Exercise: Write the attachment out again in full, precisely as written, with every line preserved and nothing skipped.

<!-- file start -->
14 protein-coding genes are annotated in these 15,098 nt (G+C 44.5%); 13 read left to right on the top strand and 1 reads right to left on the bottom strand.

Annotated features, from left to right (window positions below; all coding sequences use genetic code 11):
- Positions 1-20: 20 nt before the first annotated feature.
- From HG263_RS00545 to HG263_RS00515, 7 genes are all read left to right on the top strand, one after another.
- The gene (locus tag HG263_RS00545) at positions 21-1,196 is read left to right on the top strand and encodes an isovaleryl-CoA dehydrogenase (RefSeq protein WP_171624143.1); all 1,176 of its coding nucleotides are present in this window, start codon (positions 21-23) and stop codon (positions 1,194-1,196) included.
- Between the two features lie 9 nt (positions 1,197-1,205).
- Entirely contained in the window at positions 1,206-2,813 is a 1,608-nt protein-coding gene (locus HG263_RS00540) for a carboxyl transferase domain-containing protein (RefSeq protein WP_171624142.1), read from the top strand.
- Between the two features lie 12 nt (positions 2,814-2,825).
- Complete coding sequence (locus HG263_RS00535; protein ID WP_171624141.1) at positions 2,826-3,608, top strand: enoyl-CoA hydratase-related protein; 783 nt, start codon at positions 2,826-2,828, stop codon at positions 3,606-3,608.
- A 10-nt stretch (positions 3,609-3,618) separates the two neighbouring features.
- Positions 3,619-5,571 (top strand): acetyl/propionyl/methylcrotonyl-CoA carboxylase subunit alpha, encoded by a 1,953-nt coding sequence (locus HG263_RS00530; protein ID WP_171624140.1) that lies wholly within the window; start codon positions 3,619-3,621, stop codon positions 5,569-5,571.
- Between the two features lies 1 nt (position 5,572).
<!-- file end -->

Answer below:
14 protein-coding genes are annotated in these 15,098 nt (G+C 44.5%); 13 read left to right on the top strand and 1 reads right to left on the bottom strand.

Annotated features, from left to right (window positions below; all coding sequences use genetic code 11):
- Positions 1-20: 20 nt before the first annotated feature.
- From HG263_RS00545 to HG263_RS00515, 7 genes are all read left to right on the top strand, one after another.
- The gene (locus tag HG263_RS00545) at positions 21-1,196 is read left to right on the top strand and encodes an isovaleryl-CoA dehydrogenase (RefSeq protein WP_171624143.1); all 1,176 of its coding nucleotides are present in this window, start codon (positions 21-23) and stop codon (positions 1,194-1,196) included.
- Between the two features lie 9 nt (positions 1,197-1,205).
- Entirely contained in the window at positions 1,206-2,813 is a 1,608-nt protein-coding gene (locus HG263_RS00540) for a carboxyl transferase domain-containing protein (RefSeq protein WP_171624142.1), read from the top strand.
- Between the two features lie 12 nt (positions 2,814-2,825).
- Complete coding sequence (locus HG263_RS00535; protein ID WP_171624141.1) at positions 2,826-3,608, top strand: enoyl-CoA hydratase-related protein; 783 nt, start codon at positions 2,826-2,828, stop codon at positions 3,606-3,608.
- A 10-nt stretch (positions 3,609-3,618) separates the two neighbouring features.
- Positions 3,619-5,571 (top strand): acetyl/propionyl/methylcrotonyl-CoA carboxylase subunit alpha, encoded by a 1,953-nt coding sequence (locus HG263_RS00530; protein ID WP_171624140.1) that lies wholly within the window; start codon positions 3,619-3,621, stop codon positions 5,569-5,571.
- Between the two features lies 1 nt (position 5,572).